Supported by generous help from the Turnovsky Endowment Trust

Xenia Pestova – an interpreter for all ages, at St.Andrew’s, Wellington

By , 30/07/2017
Xenia Pestova’s programme in itself commanded a good deal of interest, with its many and varied juxtapositionings of old and new adding adventurous touches to the concert’s overall excitement along with the anticipation of many individual delights. I’d not had any previous encounter with the pianist’s playing, but read with interest her “artist’s bio” resume as per programme, which outlined a goodly number of notable artistic achievements, enough to... read more

Close-up Janáček an operatic delight from NZSM

By , 28/07/2017
  It wasn't until he was almost fifty that Moravian composer Leoš Janáček began to show the world what he could really do, with the appearance of the first of his operas, Jenufa, in Brno in 1904. Up to that time a lot of his musical activities were devoted to researches into folk music, determined as he was to create from Moravian and other strains of Slavonic folk music a... read more

Adventurous, quirky, energetic – a musical-life experience for the 2017 NZSONYO

By , 14/07/2017
Thank goodness for Benjamin Britten's variously-named The Young Person's Guide to the Orchestra / Variations and Fugue on a theme of Purcell Op.34! At the recent pair of NZNYO concerts in Wellington and Auckland it was music which, unlike the works making up the rest of the programme, was reasonably familiar to the audience. As such, the piece provided a benchmark of sorts with which the youthful orchestra's playing... read more

Brahms for lunch at St.Andrew’s-on-The-Terrace

By , 12/07/2017
  As a counter to the day's wintry woes, the music of Johannes Brahms provided an interlude of gentle autumnal rest and refreshment, with the first of the two late clarinet sonatas (here performed in the version for viola made by the composer), and the two songs which make up Op.91, Zwei Gesänge for voice, viola and piano. Both compositions occasioned interestingly flavoured associations, if of a diametrically opposed nature... read more

Destination Beehive 2017 at Circa Theatre – too serious to be taken seriously

By , 09/07/2017
Legend has it that American songwriter and political satirist Tom Lehrer gave up satire when American Secretary of State Henry Kissinger was awarded the Nobel Peace Prize. It's perhaps just as tempting for any present-day satirist to take a similar stance in the face of the antics of those real-life dodgers, shysters, con-artists and masters of illusion we know as politicians - why bother, she or he might argue... read more

Jeux, Debussy’s quiet revolutionary, steals Orchestra Wellington’s show

By , 07/07/2017
This was the second of Orchestra Wellington's 2017 series of concerts containing works commissioned by the renowned impresario Serge Diaghilev for the dance company he had formed, the Ballets Russes, regarded by many performance historians as the most influential dance company of the 20th Century. It was the Ballets Russes company which, thanks to Diaghilev's commissions, was to premiere three of Igor Stravinsky's most famous ballets, the Firebird, Petroushka... read more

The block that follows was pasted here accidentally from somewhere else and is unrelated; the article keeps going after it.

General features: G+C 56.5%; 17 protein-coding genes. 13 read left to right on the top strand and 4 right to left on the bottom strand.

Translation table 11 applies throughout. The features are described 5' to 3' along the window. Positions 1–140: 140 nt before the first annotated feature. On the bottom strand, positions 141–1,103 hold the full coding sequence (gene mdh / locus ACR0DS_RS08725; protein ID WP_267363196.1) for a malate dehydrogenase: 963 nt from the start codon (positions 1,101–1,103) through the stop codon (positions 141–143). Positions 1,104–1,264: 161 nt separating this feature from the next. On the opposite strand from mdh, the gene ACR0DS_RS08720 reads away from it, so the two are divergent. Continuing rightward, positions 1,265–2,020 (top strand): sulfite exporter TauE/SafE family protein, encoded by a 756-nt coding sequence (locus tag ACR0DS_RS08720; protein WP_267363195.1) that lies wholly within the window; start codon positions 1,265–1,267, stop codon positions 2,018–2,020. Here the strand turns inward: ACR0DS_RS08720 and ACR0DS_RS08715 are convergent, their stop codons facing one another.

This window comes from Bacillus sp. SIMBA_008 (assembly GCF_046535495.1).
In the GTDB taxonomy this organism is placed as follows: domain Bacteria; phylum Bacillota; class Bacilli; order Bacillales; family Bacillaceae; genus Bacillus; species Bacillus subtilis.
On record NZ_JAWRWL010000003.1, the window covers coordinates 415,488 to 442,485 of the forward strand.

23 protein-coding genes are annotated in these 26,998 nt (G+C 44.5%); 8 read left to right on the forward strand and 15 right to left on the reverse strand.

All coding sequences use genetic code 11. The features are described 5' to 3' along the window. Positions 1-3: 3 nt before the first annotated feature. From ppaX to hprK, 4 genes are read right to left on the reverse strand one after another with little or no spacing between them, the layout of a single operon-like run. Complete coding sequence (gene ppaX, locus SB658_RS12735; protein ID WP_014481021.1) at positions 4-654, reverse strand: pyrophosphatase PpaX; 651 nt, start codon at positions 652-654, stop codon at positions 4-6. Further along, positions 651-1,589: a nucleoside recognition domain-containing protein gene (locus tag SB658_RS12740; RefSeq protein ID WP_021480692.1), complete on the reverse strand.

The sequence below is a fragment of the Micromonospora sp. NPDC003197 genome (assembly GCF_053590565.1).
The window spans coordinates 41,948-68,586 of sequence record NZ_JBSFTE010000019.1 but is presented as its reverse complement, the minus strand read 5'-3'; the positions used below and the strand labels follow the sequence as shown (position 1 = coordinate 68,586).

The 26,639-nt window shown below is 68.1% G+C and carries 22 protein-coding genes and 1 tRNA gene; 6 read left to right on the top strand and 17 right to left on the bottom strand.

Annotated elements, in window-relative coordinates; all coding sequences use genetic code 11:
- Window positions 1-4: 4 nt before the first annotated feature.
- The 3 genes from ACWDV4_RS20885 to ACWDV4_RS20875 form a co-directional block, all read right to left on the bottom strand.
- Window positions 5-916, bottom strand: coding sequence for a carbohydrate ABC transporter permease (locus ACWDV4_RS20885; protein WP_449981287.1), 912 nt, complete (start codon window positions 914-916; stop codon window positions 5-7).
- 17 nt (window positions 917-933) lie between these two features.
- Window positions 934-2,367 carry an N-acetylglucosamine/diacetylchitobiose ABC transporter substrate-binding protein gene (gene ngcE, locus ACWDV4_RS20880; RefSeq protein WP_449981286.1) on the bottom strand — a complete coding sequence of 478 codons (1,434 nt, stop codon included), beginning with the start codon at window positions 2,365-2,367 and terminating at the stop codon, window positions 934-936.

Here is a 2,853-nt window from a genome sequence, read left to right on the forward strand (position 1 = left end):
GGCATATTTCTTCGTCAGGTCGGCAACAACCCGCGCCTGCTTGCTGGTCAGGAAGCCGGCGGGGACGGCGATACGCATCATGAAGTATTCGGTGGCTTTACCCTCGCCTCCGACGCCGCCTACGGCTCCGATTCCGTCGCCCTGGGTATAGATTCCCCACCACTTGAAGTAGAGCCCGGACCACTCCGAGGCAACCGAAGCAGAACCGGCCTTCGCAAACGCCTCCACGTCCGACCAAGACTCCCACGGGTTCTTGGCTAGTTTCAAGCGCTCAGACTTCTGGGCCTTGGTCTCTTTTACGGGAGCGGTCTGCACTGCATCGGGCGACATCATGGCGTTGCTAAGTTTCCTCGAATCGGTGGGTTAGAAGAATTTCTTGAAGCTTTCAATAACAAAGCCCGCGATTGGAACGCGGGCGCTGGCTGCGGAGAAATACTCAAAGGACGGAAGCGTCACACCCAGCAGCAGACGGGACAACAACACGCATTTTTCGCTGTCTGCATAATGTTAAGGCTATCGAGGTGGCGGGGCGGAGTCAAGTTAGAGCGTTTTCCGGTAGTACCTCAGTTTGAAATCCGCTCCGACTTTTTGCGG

Magical Mendelssohn and tempestuous Tchaikovsky from the Wellington Chamber Orchestra

By , 02/07/2017
First impressions are, as they say, important, although they can sometimes be misleading. If one took the opening few minutes of the Wellington Chamber Orchestra's Sunday concert, featuring Felix Mendelssohn's adorable Overture "A Midsummer Night's Dream", and peremptorily judged the concert's music-making by the short-winded and unatmospheric opening chords, and the somewhat unseemly scramble of upper string lines attempting and failing to co-ordinate their rhythmic patternings right throughout this... read more

Schumann and Barber – adventurous and absorbing sounds from the NZSO, with Daniel Müller-Schott

By , 17/06/2017
Poor old Brahms was left out of the title for this concert, despite his "Tragic Overture" opening the programme, though therein lies a rub - I thought in a sense it was apposite this time round, as the NZSO's performance under James Feddeck for me lacked any real sense of tragedy - rather it came across as an intermittently "worried" piece of music trying its best here and there... read more

More power to String Trios – the Aroha Ensemble at St.Andrew’s-on-The-Terrace

By , 11/06/2017
There's no doubt that the string quartet as a genre has dominated the world of chamber music since the time of Josef Haydn - the repertoire is astonishing in its depth and diversity, and together with the sheer number of ensembles, both historical and contemporary, constitutes almost a world of its own. The effect of this has, I think, tended to downplay the "presence" in the chamber music firmament... read more

NZ Opera’s 2017 Carmen surprises, disconcerts and delights

By , 01/06/2017
There's almost always a lot to like in any production of Carmen. On the face of things the opera has everything that any theatre-goer-cum-music-lover could wish for - like the Shakespearean character who says "four feasts are forward", one can say Carmen has the four things which ensure operatic success - spectacle, drama, compelling characters and memorable tunes. Of course, these things don't make or play themselves, and, despite... read more

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